Paul C. Hutton
Published 3 years ago.
About a 4 minute read.
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The language and terms we use influence our approach to the problems we face. Switching from sustainable to regenerative design enables us to more easily leave behind strategies that are no longer equal to the challenges we face.
Architects and others involved in the design of the built environment have been
promoting sustainable design for the better part of the last three decades. It
evolved out of prior movements — including both environmental protection and
energy efficiency in the 1970s. In that era, however, the terms sustainable
design and sustainability were not yet in the common vocabulary. Those of us who
were designing buildings used terms such as “solar architecture” or “ecological
Beginning in the 1980s, sustainability began to creep into our vocabulary; and in 1987, the United Nations’ Brundtland Commission
defined sustainability as “meeting the needs of the present without compromising
the ability of future generations to meet their own needs.” This definition
builds on time-honored traditions including the Iriquois’ Great Law of
in which our actions consider the needs of the next seven generations. By the
1990s, sustainable design was a commonplace term associated with design and
construction practices that minimized harm to the environment and has been
firmly entrenched ever since.
Now that sustainable design has been in place for nearly three decades, it is
fair to ask what has been accomplished under that banner? According to
Architecture 2030, total global floor area from
2010 to 2017 rose by 17 percent while energy use increased only 6 percent. In
the United States, building sector CO~2~ emissions declined 27 percent
from 2005 to 2020, even as building area increased substantially. More
energy-efficient new buildings are a success story of sustainable design. Beyond
energy use, sustainable buildings have made significant advances in terms of
using materials with fewer harmful
providing healthier interior
and consuming less water.
And yet, the sustainable design movement has fallen far short of the progress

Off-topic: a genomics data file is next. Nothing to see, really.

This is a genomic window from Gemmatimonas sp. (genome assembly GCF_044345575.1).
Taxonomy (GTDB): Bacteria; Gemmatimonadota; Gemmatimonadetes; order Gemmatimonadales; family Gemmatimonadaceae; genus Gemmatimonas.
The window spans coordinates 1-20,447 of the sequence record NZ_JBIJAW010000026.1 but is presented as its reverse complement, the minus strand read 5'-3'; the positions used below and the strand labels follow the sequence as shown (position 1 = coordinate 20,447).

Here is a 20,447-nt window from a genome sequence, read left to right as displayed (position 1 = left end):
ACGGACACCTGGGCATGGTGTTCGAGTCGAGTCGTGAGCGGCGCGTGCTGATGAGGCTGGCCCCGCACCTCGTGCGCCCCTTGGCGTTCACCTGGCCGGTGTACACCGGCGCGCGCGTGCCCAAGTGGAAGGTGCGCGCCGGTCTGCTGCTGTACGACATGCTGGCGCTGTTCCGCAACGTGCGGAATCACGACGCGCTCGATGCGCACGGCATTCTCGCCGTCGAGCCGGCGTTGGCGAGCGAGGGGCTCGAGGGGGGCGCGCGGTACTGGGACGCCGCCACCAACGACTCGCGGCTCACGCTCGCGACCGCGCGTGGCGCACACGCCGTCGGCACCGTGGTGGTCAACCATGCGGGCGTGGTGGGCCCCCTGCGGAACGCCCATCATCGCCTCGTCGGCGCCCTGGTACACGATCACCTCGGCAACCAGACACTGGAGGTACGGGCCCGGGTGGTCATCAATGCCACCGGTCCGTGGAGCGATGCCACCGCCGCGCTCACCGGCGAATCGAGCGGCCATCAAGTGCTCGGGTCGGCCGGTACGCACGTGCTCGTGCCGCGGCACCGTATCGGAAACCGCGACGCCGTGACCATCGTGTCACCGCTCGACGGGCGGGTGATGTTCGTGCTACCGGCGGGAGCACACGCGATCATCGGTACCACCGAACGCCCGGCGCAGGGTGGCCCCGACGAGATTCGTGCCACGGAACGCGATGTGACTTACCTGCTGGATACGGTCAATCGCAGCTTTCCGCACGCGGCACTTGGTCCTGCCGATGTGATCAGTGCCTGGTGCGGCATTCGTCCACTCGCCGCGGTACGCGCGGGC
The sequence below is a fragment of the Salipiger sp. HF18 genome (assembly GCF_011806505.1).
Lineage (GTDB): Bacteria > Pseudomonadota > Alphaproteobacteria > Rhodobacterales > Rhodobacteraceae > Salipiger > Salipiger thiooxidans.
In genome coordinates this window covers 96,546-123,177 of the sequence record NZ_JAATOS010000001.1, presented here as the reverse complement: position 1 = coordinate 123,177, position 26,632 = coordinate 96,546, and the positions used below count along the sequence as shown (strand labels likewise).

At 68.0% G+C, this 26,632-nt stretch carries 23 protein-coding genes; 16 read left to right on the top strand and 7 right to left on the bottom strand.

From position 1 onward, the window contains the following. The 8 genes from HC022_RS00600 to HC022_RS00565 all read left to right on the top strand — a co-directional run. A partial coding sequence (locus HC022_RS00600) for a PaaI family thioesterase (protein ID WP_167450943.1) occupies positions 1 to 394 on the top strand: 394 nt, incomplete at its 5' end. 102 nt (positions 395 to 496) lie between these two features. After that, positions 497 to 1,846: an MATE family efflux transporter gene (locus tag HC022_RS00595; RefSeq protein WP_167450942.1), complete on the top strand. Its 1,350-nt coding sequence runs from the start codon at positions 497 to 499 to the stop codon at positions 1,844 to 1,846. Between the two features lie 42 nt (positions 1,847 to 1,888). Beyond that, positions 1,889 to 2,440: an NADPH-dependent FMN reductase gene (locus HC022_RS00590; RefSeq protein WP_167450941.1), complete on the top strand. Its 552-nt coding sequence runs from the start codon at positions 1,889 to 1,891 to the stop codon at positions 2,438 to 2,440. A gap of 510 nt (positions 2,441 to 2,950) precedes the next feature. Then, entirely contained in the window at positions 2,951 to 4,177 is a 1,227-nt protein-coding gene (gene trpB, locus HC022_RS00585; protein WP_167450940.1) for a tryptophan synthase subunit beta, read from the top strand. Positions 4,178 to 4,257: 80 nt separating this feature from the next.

needed to prevent substantial environmental damage and climate change. Our
current trajectory in energy use and resource consumption all but guarantees we
will exceed 1.5°C warming, even as critical habitat continues to be
destroyed at an alarming rate. We need to think differently about how we design
the built environment and a new term is appropriate; it’s time to retire
“sustainability” from our vocabulary. In our practice, we have begun using
“regenerative design” to describe the desired outcomes of our work.
Regenerative design seeks to not merely lessen the harm of new development, but
rather to put design and construction to work as positive forces that repair
natural and human systems. The diagram below illustrates the path from
sustainability to regenerative design. We are nearing the point of inflection on
this graph where we transition from doing “less bad” to “doing good.” We have a
long way to go, and have much to learn, before we can routinely implement
regenerative design — and, it will be a gradual process. Fortunately, there are
examples of successful regenerative designs, even though they are limited in
scope and few in number.
Sustainability applies to many more fields than design. Businesses, communities
and governments all refer to sustainable practices in their efforts to ensure
continuing prosperity. Although we take no exception to that use of the term in
such context, we believe it will eventually be replaced by newer concepts. One
of those may be circular
in which there is no waste.
The language and terms we use influence our approach to the problems we face.
Switching to regenerative design enables us to more easily leave behind
strategies that are no longer equal to the challenges we face.
One organization that has emerged as a leader in clarifying and codifying
regenerative design is the International Living Future
Institute (ILFI). Its summary matrix consists of seven
categories or “petals,” each of which has two to five imperatives. Those petals
Health + Happiness
An aspect of this approach that we find intriguing is the inclusion of aspects
normally considered outside the scope of design. Health + Happiness and
are examples. As designers, we embrace the opportunity to think more broadly
about our work and its implications for those who inhabit our creations or are
simply affected by the process of construction, wherever they are located.
In conclusion, sustainable design was a worthy movement and it helped us get to
the point where we are poised to do more. In another decade or two, we may be
ready for the next descriptor of our efforts design with, rather than in
opposition to, Nature. In the meantime, welcome to the new era of regenerative
Published Jan 25, 2021 1pm EST / 10am PST / 6pm GMT / 7pm CET
Paul Hutton, FAIA, NCARB is a LEED Fellow, and Chief Sustainability Officer at Cuningham Group Architecture, Inc.
This article, produced in cooperation with the Sustainable Brands editorial team, has been paid for by one of our sponsors.